There was a time in my gardening career when I thought of weeds as a good thing. "A weed is just a flower for which we haven't found a use." "A weed is just a flower THEY don't approve of." "A weeds is just a flower in the wrong place."

Of course all of the weeds that I was talking about back then belonged to other people. And I, being a perpetual apartment dweller from a non-horticultural family, felt totally free to pass judgment on how these other people should treat their invasive plants.

Worms on the other hand, if I thought them at all at that time, were simply disgusting little creatures that we were forced to dissect for no apparent reason back in some dimly remembered high school biology lab.

Then we bought a house. It had a yard. The yard had flowering stuff. Mars wanted more flowering stuff plus some edible stuff. Pretty soon so did I.

Worms quickly became that welcome sign of the gardening season when I turned that first garden fork's worth of fertile soil and a fat, juicy one wriggled to the top of the clod, took a quick bath in the warming sunlight, and eagerly leapt to the ground to do its work.

But weeds turned into those useless things that I didn't approve of because they always appeared in the wrong place.

Soon I realized that most of the joy that I felt in the garden comes not from planting and watering -- the things that most non-jardinieres mistakenly believe is the art of the craft.

It comes instead from plain old diggin' in the dirt -- all those small individual acts of preparation throughout the year that provide nurturing homes for incoming plants, and worms -- and, to my great surprise, from protecting that turf against unwanted invaders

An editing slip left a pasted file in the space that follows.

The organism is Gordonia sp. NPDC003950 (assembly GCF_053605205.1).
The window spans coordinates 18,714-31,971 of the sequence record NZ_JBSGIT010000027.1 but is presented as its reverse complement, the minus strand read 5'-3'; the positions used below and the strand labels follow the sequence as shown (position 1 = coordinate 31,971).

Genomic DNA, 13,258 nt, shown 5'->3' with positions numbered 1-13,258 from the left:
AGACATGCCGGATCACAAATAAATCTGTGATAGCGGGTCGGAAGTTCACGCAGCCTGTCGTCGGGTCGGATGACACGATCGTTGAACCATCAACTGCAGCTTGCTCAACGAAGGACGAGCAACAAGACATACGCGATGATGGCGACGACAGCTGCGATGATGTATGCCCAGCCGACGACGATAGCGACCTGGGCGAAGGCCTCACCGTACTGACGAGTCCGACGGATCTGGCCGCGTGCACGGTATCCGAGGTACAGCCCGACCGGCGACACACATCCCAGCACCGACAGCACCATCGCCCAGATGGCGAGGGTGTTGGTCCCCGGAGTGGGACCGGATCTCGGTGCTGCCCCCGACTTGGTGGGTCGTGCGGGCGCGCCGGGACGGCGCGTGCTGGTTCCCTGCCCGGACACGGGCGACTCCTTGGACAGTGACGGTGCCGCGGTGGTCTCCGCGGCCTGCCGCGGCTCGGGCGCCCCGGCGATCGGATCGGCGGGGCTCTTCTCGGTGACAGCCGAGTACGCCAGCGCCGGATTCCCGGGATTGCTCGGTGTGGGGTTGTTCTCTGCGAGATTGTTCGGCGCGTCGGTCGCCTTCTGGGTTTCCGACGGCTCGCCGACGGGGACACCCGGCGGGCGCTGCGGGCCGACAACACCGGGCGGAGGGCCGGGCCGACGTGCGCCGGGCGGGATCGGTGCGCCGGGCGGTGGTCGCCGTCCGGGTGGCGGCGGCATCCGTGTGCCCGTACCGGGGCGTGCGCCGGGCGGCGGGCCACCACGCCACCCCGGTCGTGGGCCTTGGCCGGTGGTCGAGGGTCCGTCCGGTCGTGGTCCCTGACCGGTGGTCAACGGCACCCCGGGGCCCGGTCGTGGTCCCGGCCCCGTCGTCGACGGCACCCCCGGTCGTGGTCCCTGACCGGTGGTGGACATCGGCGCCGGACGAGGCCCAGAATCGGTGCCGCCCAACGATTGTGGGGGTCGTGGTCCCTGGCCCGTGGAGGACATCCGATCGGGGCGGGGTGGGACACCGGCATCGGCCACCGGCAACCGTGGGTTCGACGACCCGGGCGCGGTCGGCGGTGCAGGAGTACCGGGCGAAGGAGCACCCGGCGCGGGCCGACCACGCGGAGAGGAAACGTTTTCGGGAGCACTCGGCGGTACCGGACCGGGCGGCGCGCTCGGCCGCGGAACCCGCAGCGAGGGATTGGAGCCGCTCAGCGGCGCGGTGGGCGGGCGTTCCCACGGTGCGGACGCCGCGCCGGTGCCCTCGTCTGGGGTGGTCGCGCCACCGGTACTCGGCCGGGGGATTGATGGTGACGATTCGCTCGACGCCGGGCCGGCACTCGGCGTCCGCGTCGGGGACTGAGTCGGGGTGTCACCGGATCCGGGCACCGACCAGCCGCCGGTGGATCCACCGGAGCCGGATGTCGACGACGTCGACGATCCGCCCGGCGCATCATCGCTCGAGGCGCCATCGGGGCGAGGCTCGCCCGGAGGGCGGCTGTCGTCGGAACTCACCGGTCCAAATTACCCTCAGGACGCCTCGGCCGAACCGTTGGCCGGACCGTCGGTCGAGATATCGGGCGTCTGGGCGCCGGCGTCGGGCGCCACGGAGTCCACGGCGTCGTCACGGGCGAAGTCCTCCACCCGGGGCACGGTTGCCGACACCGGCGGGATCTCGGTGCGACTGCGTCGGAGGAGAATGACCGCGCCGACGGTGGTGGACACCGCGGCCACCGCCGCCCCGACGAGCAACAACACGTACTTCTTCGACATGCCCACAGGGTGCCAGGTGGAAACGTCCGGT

Like Henry David Thoreau in his vegetable plot at Walden Pond:

"Daily the beans saw me come to their rescue armed with a hoe, and thin the ranks of their enemies, filling up the trenches with weedy dead. Many a lusty crest-waving Hector, that towered a whole foot above his crowding comrades, fell before my weapon and rolled in the dust."

Now that, my friend, is gardening.

Wednesday, April 08, 2009

Its Over Now

The other day was the opening of the 2009 major league baseball season. But it rained too hard in Boston during the afternoon game time so the event never happened there. The same precipitation poured on my home property about one hundred miles south of Fenway Park, the home field of the Boston Red Sox. According to our rain gage we had about three quarters of an inch that afternoon. Most of the time it was just a light drizzle but when it come down hard, it came down really hard. And it was mid-March cold, and windy.

During the worst part of the downpour I looked out and saw one squirrel dining on the sunflower seed feeder and seven or eight goldfinches eating at the thistle station. When I checked again about thirty minutes later the tree rodent was gone, and two other gold finches had occupied its space. Several other Carduelis Fringillidae waited impatiently on nearby branches.

It was an unusual sight. Normally the critters eschew all al fresco dining during a deluge -- except on the second or third day of non-stop rain when a combination of hunger and cabin fever drives them out into the storm. But on this day the morning was relatively rain free and the feeders seemed to have received their normal complement of visitors. And the day before had actually been rain-free and sunny.